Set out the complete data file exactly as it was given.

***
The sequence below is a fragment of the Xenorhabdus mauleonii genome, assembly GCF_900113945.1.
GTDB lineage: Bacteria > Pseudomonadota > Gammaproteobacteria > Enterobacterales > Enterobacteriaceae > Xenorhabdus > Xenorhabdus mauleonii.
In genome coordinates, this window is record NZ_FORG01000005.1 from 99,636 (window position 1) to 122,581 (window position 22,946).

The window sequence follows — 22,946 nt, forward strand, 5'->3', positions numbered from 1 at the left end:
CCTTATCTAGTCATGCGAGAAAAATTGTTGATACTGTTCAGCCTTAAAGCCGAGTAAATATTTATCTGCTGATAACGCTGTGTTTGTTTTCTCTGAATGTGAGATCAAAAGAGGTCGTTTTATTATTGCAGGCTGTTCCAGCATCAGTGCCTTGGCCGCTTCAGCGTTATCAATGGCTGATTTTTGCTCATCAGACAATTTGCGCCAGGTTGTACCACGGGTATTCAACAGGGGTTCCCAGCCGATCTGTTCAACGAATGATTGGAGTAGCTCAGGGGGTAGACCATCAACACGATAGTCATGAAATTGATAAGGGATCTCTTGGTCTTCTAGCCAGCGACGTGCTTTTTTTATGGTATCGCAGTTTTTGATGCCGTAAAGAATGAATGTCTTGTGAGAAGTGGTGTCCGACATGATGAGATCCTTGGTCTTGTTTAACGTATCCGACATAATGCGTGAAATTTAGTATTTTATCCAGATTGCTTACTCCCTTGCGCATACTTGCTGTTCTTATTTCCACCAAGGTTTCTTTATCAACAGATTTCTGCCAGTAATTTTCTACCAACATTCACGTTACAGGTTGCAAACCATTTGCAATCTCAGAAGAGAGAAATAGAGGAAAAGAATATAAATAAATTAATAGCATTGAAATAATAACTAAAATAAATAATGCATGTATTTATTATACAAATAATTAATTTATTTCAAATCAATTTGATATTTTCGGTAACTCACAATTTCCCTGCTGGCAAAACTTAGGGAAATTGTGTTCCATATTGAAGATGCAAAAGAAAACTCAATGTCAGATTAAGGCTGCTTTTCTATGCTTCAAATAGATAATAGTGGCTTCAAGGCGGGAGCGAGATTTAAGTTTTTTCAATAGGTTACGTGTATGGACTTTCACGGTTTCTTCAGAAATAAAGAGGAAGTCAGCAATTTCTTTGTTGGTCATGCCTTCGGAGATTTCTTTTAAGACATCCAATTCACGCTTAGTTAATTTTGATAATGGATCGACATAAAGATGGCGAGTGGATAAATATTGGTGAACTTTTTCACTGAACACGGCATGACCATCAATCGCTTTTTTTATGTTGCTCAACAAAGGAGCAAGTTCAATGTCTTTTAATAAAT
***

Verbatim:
The sequence below is a fragment of the Xenorhabdus mauleonii genome, assembly GCF_900113945.1.
GTDB lineage: Bacteria > Pseudomonadota > Gammaproteobacteria > Enterobacterales > Enterobacteriaceae > Xenorhabdus > Xenorhabdus mauleonii.
In genome coordinates, this window is record NZ_FORG01000005.1 from 99,636 (window position 1) to 122,581 (window position 22,946).

The window sequence follows — 22,946 nt, forward strand, 5'->3', positions numbered from 1 at the left end:
CCTTATCTAGTCATGCGAGAAAAATTGTTGATACTGTTCAGCCTTAAAGCCGAGTAAATATTTATCTGCTGATAACGCTGTGTTTGTTTTCTCTGAATGTGAGATCAAAAGAGGTCGTTTTATTATTGCAGGCTGTTCCAGCATCAGTGCCTTGGCCGCTTCAGCGTTATCAATGGCTGATTTTTGCTCATCAGACAATTTGCGCCAGGTTGTACCACGGGTATTCAACAGGGGTTCCCAGCCGATCTGTTCAACGAATGATTGGAGTAGCTCAGGGGGTAGACCATCAACACGATAGTCATGAAATTGATAAGGGATCTCTTGGTCTTCTAGCCAGCGACGTGCTTTTTTTATGGTATCGCAGTTTTTGATGCCGTAAAGAATGAATGTCTTGTGAGAAGTGGTGTCCGACATGATGAGATCCTTGGTCTTGTTTAACGTATCCGACATAATGCGTGAAATTTAGTATTTTATCCAGATTGCTTACTCCCTTGCGCATACTTGCTGTTCTTATTTCCACCAAGGTTTCTTTATCAACAGATTTCTGCCAGTAATTTTCTACCAACATTCACGTTACAGGTTGCAAACCATTTGCAATCTCAGAAGAGAGAAATAGAGGAAAAGAATATAAATAAATTAATAGCATTGAAATAATAACTAAAATAAATAATGCATGTATTTATTATACAAATAATTAATTTATTTCAAATCAATTTGATATTTTCGGTAACTCACAATTTCCCTGCTGGCAAAACTTAGGGAAATTGTGTTCCATATTGAAGATGCAAAAGAAAACTCAATGTCAGATTAAGGCTGCTTTTCTATGCTTCAAATAGATAATAGTGGCTTCAAGGCGGGAGCGAGATTTAAGTTTTTTCAATAGGTTACGTGTATGGACTTTCACGGTTTCTTCAGAAATAAAGAGGAAGTCAGCAATTTCTTTGTTGGTCATGCCTTCGGAGATTTCTTTTAAGACATCCAATTCACGCTTAGTTAATTTTGATAATGGATCGACATAAAGATGGCGAGTGGATAAATATTGGTGAACTTTTTCACTGAACACGGCATGACCATCAATCGCTTTTTTTATGTTGCTCAACAAAGGAGCAAGTTCAATGTCTTTTAATAAAT